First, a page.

March 22, 2007 (by Sadananda) - India has been offered the advanced F-16I Sufa, according to Defence News. The F-16I is a version specifically designed and built for Israel. As part of the deal, 108 of the 126 aircraft would be manufactured in India.
The F-16I 'Sufa' for the Israeli Air Force at the roll-out ceremony on November 14th, 2003, at LMTAS' Fort Worth facility. The F-16I features a dorsal spine, CFTs, and distributed RWR's, along with improved avionics.
In a Tel Aviv-datelined dispatch, it said, "Fighter jets vying for India's $8 billion Medium-range Multirole Combat Aircraft (MMRCA
) program may have to make room for a late entry: the Lockheed Martin F-16I "Sufa" (Storm). The Sufa has a significant amount of content manufactured by Israeli defense industries, designed in accordance with the technical specifications of the Israel
Air Force (IAF).
In an unprecedented move aimed at sharpening its edge over fellow US and international competitors, Lockheed Martin is eyeing the F-16I since mid last year as a low-cost, high-performance alternative to the French Rafale, the Swedish JAS 39 Gripen, the Eurofighter Typhoon, Boeing's F/A-18E/F and the Russian MiG-35."
The report, quoting US and Israeli sources, said that the precise configuration of the single-engine aircraft offered would depend on the operational and industrial requirements detailed in New Delhi's upcoming request for proposals (RfP
). However, Lockheed's Fort Worth, Texas, Aeronautics unit has begun asking the US government for third-country export licences.
"We have submitted a request for licensing of an F-16 configuration that we think will match the Indian Air Force requirements, pending our receipt of the RfP," said Lockheed Martin spokesman Joe Stout. He declined to elaborate on specific technologies and subsystems that could be included in the company's bid. He said a team dedicated to the MMRCA programme has been working since the beginning of the year on a number of F-16 configurations that may prove more compatible with operational needs as well as New Delhi's requirements for offsets and industrial cooperation. Other options could include a variant of the F-16 block 60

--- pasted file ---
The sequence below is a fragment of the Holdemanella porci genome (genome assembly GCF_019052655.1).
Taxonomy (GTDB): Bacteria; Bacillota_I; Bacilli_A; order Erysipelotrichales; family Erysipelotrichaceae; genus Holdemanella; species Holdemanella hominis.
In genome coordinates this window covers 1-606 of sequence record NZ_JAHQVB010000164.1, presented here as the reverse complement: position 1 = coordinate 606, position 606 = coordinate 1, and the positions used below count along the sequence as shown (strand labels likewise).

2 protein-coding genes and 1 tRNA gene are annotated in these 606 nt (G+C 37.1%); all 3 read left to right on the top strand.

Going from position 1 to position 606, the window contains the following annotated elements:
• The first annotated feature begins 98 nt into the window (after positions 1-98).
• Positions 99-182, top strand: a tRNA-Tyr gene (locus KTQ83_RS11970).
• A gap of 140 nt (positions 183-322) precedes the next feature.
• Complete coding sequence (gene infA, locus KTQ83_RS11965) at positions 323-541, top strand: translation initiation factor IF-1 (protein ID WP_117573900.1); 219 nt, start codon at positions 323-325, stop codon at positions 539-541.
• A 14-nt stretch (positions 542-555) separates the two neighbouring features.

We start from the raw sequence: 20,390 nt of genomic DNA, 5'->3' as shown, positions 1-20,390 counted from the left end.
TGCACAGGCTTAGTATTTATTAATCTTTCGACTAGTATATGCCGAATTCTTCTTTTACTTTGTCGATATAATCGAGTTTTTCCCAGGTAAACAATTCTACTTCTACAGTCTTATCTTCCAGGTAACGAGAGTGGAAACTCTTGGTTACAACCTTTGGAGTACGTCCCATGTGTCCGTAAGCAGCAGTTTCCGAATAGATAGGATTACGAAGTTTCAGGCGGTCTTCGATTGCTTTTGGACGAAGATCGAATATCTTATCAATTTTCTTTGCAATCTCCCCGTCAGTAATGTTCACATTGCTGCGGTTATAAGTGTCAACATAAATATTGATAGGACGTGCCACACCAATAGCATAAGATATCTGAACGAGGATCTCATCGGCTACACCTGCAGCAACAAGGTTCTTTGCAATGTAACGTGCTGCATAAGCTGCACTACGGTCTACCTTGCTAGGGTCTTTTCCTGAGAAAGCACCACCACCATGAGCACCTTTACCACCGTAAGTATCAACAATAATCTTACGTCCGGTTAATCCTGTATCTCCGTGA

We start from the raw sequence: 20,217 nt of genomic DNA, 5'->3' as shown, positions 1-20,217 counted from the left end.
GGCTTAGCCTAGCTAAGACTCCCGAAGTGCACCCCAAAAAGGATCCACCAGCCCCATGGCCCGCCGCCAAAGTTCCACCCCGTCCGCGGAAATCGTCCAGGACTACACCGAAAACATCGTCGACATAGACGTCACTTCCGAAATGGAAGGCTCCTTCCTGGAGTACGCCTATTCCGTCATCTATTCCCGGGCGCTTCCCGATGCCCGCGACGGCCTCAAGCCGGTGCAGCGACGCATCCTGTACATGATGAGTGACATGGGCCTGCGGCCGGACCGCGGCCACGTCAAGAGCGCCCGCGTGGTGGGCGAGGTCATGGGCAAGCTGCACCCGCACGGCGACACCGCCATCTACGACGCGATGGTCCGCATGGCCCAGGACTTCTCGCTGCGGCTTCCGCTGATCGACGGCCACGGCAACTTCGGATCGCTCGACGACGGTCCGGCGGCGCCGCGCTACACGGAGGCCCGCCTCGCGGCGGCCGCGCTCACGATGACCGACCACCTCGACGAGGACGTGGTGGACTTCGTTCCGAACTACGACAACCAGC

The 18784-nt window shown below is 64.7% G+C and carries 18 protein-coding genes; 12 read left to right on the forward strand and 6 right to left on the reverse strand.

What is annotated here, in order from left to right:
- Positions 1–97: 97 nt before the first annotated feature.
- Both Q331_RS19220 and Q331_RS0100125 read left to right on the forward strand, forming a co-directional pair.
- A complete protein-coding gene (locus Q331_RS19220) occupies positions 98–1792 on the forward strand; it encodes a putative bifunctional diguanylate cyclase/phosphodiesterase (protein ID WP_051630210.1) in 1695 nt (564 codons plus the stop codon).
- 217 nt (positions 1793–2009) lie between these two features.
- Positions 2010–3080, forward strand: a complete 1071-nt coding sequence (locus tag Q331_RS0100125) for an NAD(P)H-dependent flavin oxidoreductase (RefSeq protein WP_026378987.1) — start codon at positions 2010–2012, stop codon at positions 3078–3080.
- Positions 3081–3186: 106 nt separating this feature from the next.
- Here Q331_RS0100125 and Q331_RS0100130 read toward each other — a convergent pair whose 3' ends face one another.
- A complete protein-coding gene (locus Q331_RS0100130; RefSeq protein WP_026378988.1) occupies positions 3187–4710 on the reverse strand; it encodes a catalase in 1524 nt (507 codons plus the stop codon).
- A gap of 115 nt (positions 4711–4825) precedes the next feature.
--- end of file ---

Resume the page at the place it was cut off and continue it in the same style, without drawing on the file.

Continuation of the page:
, which carries advanced US avionics and the Northrop Grumman APG-80 active electronically scanned radar, or on the Block 50/52 versions flown by the US Air Force
and now being produced for several air forces.
Defence News, an online military and defence news portal, said if Lockheed offered the F-16I to India, it would be the first time an extensively modified US fighter containing non-US-made avionics, weaponry and major sub-systems had been offered at the front end of an international competition. Lockheed has sold to Chile
F-16s that contained significant Israeli content, but those items were demanded by the customers from the start. "To the best of my knowledge, the idea of pitching a US fighter with significant, technologically advanced third-party content hasn't been done before," said Richard Aboulafia, vice president for analysis at the Teal Group, a Fairfax, Va.-based aerospace and defense consulting firm. "If this is the case, and the US government allows Lockheed to offer a clone of the Israel Air Force plane, it's another indication of the unprecedented military and diplomatic initiatives being taken to promote a US win in this strategically important programme."
The new MMRCAs are expected to complement New Delhi's high-end fleet of Su-30MKIs and the lower-end, locally developed Tejas Light Combat Aircraft. Initial requests for information called for 18 aircraft to be delivered directly from the prime contractor, with 108 to be produced under license in India. Since then, however, the Indian Air Force has been lobbying to expand the buy to more than 200 planes, as a hedge against additional delays of the Tejas. Indian Air Force sources said MMRCA orders could be split among two countries. According to these sources, a decision to award more than one contract would speed deliveries to the Air Force while doubling the political benefits to be accrued through tandem cooperative programmes